I set up this drinking station in our kitchen so that Arlo could start to pour his own drinks of water. I brought this little shelf unit from The Warehouse to hold Arlo’s drinking glasses along with a basket of cloths to help clean up spills. Then I added a drink dispenser on top. This simple setup has given Arlo a sense of independence and accomplishment, and I love to see his smiling, proud face when he has poured himself a glass of cool water.


A Learning Tower or Kitchen Helper is often recommended to young Montessori families. Arlo received The Arc Assistant for his first birthday and we absolutely love it. He uses it every day allowing him to interact with us while having a snack, helping me prepare meals or even helping wash dishes in the sink. Toddlers love to be involved in what you are doing and be part of the family. Montessori in the home is all about how to prepare your environment to allow your child to be more independent in his daily life.


We eat our meals together at his Flisat Table from Ikea. He started climbing into the chair himself around his first birthday. I also love this table because we use it for art and sensory play. The Flisat Table has a removeable tabletop with bins underneath which is perfect for water play, arts and crafts and sensory play.


BATHROOM

In the bathroom we have a step stool so he can reach the sink to wash his hands and brush his teeth along with seeing the mirror for brushing his hair. He also has his own bamboo shelves with everything he needs for self care that he can reach himself. We included a bamboo holder to hold his toothbrush and toothpaste, a basket with his hair brushes and combs and a basket with his Little Dragons body wash, lotion and baby balm and oil. He knows his routine at night and helps me put his oil in his bath each evening. He loves to be independent and grab his own items as he needs them. He thinks it’s so cool, copying us as we are getting ready. If he sees us brushing our hair he will grab his own hair brush and climb his step stool to see in the mirror and brush his hair too. Monkey see, Monkey do!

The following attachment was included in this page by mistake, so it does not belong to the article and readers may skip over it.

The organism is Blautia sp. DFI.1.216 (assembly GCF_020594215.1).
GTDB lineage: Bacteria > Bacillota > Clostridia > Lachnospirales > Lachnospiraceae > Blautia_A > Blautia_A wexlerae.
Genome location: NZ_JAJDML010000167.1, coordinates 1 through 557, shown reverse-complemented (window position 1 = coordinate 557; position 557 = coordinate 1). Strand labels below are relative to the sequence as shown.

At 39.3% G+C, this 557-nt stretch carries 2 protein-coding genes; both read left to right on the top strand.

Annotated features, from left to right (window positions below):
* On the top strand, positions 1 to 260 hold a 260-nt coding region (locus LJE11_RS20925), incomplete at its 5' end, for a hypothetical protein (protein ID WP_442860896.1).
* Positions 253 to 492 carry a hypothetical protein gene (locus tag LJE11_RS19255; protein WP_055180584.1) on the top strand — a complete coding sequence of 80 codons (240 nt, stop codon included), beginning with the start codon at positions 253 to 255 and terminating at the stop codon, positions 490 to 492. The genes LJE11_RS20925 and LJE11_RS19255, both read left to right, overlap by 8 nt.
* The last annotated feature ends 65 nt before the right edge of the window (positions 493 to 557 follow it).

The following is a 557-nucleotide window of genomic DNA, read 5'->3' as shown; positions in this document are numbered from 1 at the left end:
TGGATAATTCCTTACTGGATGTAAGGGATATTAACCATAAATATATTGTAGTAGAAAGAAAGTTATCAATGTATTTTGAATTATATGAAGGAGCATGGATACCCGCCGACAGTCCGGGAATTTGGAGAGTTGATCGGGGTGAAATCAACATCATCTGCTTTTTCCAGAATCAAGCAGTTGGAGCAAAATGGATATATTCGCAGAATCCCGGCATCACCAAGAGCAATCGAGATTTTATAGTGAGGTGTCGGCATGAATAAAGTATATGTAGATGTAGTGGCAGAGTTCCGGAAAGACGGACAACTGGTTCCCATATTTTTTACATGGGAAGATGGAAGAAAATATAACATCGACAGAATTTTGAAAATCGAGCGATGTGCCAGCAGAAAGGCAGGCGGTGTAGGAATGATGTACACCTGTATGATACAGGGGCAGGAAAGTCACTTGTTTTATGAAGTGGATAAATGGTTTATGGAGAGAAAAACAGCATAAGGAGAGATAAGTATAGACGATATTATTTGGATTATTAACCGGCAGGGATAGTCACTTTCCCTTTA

BEDROOM

In Arlo’s bedroom I have set up a dressing area for his shoes and coats. It Includes a small chair for sitting on when putting on his shoes, a basket for socks and shoes and some low hanging hooks for backpacks and coats.


We also use a Montessori house bed. We actually never used or brought a cot for Arlo. The first six months, we used a Snuzpod in our bedroom along with a Sleepyhead pod to co-sleep safely with him. I previously shared these two items on my “FAVOURITE BABY PRODUCTS” blog post. There are so many reasons we love the house bed. One of the many worries you have as a parent is your child rolling out of bed. This is something you don’t have to stress about with a house bed! What we love the most is that Arlo has the freedom of movement, and can move independently around his carefully considered child proof room. This is why we ultimately decided not to use a cot because we felt it restricted movement and limited his independence. Instead of crying from their cot, or becoming upset because they can’t get down from their bed, the house bed enables them to explore and embrace their individuality. Arlo has the biggest grin on his face when he crawls out of his house bed and comes to find me in the living room or our bedroom when he wakes up.


These spaces are always evolving and changing as Arlo grows older. The next thing I want to add to his space is his own little cleaning set as he is always watching me clean and wants to get involved. I want to get him his own set so he can actively do this for himself. I find kids thrive when they are given choice, freedom of movement, and autonomy to “do it myself”. By setting up a home with accessibility and autonomy in mind, children feel confident, joyful, and respected. 

I hope this peek into our home gives you a few ideas to help your child feel more confident and independent too!